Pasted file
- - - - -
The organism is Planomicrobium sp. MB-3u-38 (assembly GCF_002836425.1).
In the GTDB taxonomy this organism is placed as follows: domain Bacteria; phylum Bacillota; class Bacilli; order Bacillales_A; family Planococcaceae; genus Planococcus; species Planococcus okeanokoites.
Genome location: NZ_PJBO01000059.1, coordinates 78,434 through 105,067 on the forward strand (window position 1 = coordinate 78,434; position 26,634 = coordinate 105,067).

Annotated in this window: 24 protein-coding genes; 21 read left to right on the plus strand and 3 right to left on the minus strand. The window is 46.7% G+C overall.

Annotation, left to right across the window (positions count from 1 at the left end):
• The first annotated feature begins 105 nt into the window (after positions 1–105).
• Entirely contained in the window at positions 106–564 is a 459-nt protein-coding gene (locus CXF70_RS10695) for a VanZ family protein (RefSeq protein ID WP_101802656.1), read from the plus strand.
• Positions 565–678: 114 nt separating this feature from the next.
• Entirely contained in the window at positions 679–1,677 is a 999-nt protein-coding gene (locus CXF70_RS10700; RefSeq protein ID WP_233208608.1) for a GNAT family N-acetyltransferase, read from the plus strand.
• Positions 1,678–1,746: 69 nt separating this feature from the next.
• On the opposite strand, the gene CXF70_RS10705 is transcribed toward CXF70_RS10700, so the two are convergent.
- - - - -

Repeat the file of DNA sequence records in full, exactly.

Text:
The organism is Planomicrobium sp. MB-3u-38 (assembly GCF_002836425.1).
In the GTDB taxonomy this organism is placed as follows: domain Bacteria; phylum Bacillota; class Bacilli; order Bacillales_A; family Planococcaceae; genus Planococcus; species Planococcus okeanokoites.
Genome location: NZ_PJBO01000059.1, coordinates 78,434 through 105,067 on the forward strand (window position 1 = coordinate 78,434; position 26,634 = coordinate 105,067).

Annotated in this window: 24 protein-coding genes; 21 read left to right on the plus strand and 3 right to left on the minus strand. The window is 46.7% G+C overall.

Annotation, left to right across the window (positions count from 1 at the left end):
• The first annotated feature begins 105 nt into the window (after positions 1–105).
• Entirely contained in the window at positions 106–564 is a 459-nt protein-coding gene (locus CXF70_RS10695) for a VanZ family protein (RefSeq protein ID WP_101802656.1), read from the plus strand.
• Positions 565–678: 114 nt separating this feature from the next.
• Entirely contained in the window at positions 679–1,677 is a 999-nt protein-coding gene (locus CXF70_RS10700; RefSeq protein ID WP_233208608.1) for a GNAT family N-acetyltransferase, read from the plus strand.
• Positions 1,678–1,746: 69 nt separating this feature from the next.
• On the opposite strand, the gene CXF70_RS10705 is transcribed toward CXF70_RS10700, so the two are convergent.